I stopped for about 50 minutes for lunch. When I returned I continued the test, but my Crosman Premier Heavys were gone. So I switched to JSB Exact Heavys that had averaged 743 f.p.s. on the 6th string of this test. Let’s look at what they did now — starting with shot number 141 since the test began.
2…………789 waited just 15 seconds before every shot that follows
Why did I start waiting 15 seconds between shots instead of 30? Because the rifle was ready sooner. It indicates the regulator and valve are breaking in. Where I had to wait twice as long before, now the time is cut in half. Also the rifle does seem to perform more consistently with these pure lead pellets better than with the harder Premiers.
The average for this string is 785 s.p.s. That is 42 f.p.s. FASTER than the average for the same pellet 80 shots before!!! But the next string is the real telling point.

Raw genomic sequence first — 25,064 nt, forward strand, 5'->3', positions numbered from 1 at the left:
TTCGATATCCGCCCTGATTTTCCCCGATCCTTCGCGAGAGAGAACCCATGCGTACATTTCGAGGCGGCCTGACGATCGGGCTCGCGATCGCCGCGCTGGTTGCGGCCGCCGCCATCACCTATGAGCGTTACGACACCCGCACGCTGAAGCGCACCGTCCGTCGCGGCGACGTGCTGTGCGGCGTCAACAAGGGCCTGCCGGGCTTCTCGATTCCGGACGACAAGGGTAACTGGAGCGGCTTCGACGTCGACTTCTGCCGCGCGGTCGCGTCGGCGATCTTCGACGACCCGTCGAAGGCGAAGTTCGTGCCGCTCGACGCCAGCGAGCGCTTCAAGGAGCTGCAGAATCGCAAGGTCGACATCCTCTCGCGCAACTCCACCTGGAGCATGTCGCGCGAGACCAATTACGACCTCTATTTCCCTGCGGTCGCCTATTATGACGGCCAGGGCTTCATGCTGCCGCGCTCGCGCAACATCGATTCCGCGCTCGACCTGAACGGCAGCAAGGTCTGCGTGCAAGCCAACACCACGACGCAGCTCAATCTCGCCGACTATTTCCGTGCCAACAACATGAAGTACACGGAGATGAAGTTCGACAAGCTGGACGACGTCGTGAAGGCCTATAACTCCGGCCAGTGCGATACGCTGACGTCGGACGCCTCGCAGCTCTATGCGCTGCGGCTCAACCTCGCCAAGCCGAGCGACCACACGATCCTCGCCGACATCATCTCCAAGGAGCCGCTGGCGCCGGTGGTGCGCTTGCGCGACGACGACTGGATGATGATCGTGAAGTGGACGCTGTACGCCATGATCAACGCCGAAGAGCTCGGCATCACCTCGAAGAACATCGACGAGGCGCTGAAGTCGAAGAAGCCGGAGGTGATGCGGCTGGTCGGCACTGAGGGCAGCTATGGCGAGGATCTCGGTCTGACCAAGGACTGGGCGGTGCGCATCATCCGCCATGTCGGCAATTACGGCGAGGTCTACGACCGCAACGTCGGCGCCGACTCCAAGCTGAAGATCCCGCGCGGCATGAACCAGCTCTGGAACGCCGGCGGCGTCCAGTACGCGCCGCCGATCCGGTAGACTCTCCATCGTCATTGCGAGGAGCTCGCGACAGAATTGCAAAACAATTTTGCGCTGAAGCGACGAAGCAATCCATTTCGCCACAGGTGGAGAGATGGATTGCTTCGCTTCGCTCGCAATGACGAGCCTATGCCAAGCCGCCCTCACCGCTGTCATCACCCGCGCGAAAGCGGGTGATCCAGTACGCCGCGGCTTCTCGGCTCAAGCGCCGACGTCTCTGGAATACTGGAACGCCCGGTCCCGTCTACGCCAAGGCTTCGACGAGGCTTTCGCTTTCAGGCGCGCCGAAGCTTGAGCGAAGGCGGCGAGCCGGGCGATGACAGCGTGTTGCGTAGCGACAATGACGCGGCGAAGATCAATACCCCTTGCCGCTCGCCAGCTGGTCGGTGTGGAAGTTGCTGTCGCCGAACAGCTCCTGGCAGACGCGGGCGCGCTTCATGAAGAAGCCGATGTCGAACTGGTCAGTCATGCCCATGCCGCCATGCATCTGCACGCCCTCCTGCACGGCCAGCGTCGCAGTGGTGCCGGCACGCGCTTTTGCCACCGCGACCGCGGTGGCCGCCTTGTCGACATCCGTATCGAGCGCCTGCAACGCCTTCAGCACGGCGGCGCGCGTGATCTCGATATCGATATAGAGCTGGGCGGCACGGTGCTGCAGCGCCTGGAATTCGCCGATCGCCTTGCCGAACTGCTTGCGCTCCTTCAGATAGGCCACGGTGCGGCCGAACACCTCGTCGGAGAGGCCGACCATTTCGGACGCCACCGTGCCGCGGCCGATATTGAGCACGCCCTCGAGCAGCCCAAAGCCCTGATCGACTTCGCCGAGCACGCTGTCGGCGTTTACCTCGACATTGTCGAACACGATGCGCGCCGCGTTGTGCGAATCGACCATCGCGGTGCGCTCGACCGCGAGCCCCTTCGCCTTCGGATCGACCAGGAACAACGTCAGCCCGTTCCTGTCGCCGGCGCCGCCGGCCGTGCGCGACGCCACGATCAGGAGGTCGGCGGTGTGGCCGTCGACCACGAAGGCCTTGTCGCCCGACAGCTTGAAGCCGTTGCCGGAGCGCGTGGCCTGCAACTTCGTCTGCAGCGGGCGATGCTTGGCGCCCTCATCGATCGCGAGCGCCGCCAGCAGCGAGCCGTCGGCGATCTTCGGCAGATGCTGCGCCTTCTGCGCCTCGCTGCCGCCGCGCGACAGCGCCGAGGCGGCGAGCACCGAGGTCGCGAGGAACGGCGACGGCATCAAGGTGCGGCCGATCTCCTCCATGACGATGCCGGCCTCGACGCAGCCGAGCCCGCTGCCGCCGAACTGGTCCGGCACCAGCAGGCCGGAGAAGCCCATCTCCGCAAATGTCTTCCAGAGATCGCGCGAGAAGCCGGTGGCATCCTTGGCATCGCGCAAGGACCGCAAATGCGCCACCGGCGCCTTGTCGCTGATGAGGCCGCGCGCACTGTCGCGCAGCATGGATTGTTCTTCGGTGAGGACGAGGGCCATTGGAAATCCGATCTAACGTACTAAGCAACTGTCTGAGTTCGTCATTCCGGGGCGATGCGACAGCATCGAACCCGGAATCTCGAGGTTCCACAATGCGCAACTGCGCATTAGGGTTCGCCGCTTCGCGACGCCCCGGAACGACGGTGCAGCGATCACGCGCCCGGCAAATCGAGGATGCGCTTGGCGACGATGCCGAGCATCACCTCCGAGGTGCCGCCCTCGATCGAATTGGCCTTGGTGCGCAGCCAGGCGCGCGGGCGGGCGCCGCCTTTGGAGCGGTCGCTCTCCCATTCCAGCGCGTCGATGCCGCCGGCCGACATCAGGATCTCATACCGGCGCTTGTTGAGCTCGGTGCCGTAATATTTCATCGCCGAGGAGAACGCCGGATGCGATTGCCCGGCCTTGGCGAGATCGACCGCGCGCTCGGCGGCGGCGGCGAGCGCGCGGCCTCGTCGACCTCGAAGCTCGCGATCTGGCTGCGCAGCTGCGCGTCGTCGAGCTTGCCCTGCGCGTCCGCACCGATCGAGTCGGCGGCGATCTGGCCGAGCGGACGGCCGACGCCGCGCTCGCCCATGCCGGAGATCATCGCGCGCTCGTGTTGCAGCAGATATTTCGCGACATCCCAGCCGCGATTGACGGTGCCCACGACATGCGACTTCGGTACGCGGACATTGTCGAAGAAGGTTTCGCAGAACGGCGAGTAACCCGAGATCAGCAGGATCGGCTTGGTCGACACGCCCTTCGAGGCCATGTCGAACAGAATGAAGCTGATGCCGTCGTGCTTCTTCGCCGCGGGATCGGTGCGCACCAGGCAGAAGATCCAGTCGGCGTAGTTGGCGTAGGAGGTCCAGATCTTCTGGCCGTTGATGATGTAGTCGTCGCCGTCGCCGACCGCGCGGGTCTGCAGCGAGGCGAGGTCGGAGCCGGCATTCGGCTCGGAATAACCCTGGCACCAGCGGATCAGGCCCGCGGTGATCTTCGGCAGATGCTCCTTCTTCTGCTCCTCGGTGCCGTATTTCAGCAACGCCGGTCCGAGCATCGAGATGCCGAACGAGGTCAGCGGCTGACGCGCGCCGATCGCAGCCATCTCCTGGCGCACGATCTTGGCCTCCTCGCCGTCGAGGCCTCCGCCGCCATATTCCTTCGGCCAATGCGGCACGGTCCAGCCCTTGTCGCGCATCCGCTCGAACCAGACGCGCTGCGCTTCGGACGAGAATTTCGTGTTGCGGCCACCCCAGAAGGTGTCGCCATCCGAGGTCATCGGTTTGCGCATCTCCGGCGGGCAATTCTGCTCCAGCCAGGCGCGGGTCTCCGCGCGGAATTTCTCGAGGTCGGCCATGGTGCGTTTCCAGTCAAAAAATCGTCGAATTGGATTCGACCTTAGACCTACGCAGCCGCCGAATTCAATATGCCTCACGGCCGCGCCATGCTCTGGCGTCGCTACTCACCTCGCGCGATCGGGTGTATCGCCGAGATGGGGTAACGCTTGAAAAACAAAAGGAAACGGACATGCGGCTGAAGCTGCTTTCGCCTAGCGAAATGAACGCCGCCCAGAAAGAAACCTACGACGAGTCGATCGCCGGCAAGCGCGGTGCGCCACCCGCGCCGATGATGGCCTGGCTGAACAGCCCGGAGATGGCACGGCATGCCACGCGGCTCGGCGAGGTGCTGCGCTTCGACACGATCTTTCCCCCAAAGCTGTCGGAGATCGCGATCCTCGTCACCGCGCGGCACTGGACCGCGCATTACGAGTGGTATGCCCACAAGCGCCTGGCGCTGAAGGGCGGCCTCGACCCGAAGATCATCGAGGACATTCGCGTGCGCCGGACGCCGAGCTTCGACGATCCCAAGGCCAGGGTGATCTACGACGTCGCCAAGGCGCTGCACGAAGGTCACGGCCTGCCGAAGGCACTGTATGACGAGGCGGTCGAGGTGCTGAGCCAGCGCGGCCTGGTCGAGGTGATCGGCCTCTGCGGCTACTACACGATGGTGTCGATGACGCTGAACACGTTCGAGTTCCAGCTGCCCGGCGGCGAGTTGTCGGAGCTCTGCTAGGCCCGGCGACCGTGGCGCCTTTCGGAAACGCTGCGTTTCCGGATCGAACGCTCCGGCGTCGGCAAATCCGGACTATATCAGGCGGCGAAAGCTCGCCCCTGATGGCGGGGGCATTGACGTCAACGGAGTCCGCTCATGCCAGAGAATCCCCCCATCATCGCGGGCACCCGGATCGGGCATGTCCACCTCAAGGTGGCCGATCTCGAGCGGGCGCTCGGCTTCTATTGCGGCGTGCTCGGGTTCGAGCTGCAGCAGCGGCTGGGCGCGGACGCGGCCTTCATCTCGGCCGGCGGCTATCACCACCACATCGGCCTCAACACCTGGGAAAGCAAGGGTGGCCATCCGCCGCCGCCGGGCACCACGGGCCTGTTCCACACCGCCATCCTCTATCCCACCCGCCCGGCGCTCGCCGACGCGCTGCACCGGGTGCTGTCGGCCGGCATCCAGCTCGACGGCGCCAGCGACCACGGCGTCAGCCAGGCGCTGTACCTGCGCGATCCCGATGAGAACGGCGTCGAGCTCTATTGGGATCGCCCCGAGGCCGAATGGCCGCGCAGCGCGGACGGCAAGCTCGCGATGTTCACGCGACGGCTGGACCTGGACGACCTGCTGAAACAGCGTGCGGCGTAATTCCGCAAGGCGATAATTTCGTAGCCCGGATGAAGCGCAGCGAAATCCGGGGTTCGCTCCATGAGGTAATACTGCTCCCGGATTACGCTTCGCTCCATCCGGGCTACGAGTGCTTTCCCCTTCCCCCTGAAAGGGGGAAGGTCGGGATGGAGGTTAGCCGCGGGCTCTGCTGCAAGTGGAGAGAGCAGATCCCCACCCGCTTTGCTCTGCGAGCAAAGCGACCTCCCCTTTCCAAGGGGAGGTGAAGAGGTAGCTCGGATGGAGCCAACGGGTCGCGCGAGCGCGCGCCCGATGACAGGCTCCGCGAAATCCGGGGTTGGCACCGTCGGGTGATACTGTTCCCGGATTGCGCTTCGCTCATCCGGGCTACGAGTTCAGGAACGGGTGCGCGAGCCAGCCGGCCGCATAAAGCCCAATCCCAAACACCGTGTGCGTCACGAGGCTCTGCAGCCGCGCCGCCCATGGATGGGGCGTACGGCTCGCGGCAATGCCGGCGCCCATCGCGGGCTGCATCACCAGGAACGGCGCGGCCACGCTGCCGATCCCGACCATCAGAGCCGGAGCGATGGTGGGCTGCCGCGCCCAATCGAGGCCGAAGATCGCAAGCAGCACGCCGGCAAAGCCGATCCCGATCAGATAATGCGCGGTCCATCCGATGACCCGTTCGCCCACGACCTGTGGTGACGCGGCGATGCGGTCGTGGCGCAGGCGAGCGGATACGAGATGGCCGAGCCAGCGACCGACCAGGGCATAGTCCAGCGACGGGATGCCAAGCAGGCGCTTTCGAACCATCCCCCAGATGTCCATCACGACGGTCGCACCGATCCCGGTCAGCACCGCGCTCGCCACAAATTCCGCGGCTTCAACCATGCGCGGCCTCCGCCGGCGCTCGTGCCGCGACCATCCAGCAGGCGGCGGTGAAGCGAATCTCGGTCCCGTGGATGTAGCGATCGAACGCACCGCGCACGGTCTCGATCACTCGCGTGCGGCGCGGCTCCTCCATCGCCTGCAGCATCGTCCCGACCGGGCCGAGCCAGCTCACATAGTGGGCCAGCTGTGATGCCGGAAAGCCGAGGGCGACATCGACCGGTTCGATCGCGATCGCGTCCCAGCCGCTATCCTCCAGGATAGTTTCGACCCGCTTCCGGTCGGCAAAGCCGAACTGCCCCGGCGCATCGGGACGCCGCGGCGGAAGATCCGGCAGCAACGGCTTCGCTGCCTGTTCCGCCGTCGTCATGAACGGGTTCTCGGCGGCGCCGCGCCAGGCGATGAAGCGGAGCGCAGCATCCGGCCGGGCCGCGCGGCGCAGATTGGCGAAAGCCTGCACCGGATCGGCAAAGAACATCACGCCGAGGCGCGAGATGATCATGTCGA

3…………766 started waiting 30 seconds between shots from this point on
It should be obvious from the steady drop in velocity on this string that the Fortitude is now off the regulator and in need of a fill. But that last shot with 10.34-grain JSBs is just 9 f.p.s. slower than the average from the same pellet on the 6th string. I call that 160 effective and powerful shots on one fill. Over a total of 140 shots (with two strings of other pellets included) Crosman Premier Heavys varied from a low of 680 f.p.s (shot number 30) to a high of 735 f.p.s (shot number 61). That is a difference of 55 f.p.s.
When the last shot was fired the gun gauge registered 800 psi. On the next fill my tank gauge agreed with that exactly.